This dreadful looking pagan visage is said to bite off the hands of liars.
I am hot on the trail of a conceptual demon – the obscurant, lie that appeals to cognitive bias through suggestion.
I caught an article over at The American Scholar about lying and liars, why we do it, and why we bask in the glory of having caught one in a lie.
Obviously we all lie and have lied, but that doesn’t make us liars. Children lie often. Why? I think it’s fueled from imagination (innocence) and defense (lying to an elder is their only defense against punishment).
The article itself discussed the well publicized Brian Williams fiasco where he was time and again shown to have lied. However, the author spared Williams scorn by suggesting there’s a “much more interesting phenomenon: unintentionally misrepresenting the truth.” What the author means by this can be explained using his own words: “If retrieving memory is a process—and recounting it a performance—then there are numerous ways its accuracy can derail.”
Firstly, one would have to be in the mind of Williams to know if he “unintentionally” misrepresented the truth. How did he determine there was no motive or profit for Williams to lie? He is after all a high-profile personality in the media, which is nothing more than a sensationalism-churning industry for an audience whose memories are no longer than a news cycle. He’s a product of his own environment, a creation by his own design and a willing accomplice in an enterprise of half-truths, bold face lies, and narratives. So I tend to throw “unintentional” out the window.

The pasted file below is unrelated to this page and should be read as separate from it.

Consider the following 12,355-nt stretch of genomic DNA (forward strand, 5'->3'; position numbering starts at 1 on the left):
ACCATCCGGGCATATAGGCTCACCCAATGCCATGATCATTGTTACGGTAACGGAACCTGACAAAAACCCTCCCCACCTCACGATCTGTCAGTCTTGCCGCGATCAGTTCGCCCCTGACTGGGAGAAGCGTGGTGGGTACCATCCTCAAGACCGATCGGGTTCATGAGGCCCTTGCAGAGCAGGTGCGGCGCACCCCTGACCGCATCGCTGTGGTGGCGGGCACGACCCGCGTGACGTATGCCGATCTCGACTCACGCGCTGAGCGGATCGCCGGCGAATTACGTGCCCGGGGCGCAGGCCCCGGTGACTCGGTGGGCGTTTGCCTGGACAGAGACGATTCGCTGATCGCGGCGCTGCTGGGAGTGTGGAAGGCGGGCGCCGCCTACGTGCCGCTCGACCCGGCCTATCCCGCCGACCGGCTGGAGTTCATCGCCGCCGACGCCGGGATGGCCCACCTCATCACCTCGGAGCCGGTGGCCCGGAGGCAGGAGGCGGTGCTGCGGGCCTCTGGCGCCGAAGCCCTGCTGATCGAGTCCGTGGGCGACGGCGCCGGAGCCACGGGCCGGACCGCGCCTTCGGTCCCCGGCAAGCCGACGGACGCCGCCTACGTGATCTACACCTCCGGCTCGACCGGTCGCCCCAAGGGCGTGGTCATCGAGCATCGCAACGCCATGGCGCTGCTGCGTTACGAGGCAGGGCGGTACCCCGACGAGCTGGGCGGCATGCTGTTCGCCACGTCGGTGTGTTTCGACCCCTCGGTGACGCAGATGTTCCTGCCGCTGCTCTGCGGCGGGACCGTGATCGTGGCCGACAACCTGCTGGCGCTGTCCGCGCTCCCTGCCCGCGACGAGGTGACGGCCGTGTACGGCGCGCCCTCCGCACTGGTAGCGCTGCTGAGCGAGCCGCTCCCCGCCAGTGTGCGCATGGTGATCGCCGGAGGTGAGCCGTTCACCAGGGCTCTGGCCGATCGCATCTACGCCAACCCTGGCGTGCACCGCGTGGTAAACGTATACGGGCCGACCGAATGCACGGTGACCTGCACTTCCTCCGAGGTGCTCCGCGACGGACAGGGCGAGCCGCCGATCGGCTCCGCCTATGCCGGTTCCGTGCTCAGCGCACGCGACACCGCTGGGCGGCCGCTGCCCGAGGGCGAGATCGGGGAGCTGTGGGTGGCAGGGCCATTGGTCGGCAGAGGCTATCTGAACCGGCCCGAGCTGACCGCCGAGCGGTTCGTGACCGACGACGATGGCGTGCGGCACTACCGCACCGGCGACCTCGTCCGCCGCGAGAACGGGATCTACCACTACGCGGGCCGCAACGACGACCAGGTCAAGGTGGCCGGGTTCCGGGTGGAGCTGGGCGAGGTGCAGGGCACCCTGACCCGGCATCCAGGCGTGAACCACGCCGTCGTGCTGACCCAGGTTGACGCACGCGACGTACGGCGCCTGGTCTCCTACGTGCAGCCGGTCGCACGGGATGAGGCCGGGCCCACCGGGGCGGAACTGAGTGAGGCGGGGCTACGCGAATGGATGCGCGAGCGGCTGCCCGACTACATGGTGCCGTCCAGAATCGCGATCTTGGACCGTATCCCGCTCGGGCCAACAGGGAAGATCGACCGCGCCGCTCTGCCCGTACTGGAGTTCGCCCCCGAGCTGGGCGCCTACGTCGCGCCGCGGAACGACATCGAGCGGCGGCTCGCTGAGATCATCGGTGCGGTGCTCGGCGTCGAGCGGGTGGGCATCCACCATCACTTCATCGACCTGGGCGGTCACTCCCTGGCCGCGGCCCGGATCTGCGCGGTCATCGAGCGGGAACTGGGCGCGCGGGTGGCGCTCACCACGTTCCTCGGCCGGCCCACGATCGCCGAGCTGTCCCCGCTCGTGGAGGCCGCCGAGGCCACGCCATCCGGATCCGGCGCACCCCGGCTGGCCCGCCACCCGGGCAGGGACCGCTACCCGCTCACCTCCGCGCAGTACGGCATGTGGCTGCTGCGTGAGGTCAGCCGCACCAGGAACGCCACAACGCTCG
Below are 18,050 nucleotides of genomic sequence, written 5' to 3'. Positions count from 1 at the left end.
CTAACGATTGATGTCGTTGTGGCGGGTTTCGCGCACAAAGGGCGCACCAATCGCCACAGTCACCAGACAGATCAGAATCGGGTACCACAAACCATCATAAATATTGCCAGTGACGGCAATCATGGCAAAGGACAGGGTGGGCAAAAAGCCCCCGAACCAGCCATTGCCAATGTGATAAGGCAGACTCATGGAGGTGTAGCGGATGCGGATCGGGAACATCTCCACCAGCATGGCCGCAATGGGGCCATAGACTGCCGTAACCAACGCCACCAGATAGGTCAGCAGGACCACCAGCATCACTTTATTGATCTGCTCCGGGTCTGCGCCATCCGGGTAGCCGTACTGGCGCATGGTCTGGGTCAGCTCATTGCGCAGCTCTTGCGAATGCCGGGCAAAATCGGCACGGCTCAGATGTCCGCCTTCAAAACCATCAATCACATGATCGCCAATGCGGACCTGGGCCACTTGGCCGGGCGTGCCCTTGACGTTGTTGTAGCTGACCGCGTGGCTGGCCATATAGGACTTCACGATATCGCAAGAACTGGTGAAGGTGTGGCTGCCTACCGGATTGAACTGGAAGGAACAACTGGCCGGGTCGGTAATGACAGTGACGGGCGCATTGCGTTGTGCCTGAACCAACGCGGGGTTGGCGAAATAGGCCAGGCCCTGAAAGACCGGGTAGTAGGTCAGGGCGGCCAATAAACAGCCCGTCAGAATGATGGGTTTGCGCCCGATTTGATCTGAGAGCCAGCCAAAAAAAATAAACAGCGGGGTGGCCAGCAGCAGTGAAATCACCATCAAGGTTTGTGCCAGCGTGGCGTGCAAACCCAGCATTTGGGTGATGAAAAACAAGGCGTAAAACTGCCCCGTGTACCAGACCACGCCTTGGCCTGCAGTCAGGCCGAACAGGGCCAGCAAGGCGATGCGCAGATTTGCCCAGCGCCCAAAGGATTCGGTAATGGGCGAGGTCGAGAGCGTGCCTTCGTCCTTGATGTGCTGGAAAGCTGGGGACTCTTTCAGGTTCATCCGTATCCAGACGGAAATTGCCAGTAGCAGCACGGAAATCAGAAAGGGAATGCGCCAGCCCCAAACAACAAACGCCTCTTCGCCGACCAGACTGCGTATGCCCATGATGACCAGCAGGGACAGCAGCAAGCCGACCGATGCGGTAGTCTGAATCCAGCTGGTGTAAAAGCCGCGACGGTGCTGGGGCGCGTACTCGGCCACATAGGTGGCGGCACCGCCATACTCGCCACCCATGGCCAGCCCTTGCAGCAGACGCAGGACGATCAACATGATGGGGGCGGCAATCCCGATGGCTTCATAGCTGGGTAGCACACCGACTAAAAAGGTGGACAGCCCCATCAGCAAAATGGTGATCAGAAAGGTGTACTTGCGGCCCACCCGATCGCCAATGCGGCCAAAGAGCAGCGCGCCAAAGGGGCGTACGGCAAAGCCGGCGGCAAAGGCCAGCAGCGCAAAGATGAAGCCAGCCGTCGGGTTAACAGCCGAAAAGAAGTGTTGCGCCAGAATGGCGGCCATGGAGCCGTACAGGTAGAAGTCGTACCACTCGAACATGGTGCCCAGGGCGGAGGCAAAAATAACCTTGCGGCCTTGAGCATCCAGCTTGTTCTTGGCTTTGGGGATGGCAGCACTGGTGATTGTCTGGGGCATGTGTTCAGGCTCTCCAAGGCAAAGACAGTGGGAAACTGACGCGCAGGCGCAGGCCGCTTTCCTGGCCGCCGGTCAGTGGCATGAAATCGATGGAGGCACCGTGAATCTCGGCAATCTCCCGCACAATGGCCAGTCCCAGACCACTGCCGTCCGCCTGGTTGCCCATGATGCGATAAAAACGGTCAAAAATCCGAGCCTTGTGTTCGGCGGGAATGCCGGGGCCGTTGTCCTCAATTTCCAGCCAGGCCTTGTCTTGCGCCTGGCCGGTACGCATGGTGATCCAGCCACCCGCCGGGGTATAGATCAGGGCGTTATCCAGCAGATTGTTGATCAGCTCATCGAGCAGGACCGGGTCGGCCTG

Secondly, Williams’ tall-tales had nothing to do with memory and everything to do with purpose, a purposeful lie to transport himself from viewer or reporter to subject in order to receive the same sympathy as the victim and the same admiration as the hero. Simply, he lied for personal gain. One does not create entire stories in vivid detail out of thin air unintentionally.
As for liars, people don’t hate liars. On the contrary, people grudgingly accept a good liar in a sly-like-a-fox kind of way. They do, however, despise a bad liar. And a bad liar is one who gets caught.
Political season will soon be up on us and I can promise you this. All will lie except when they are talking about the other politician.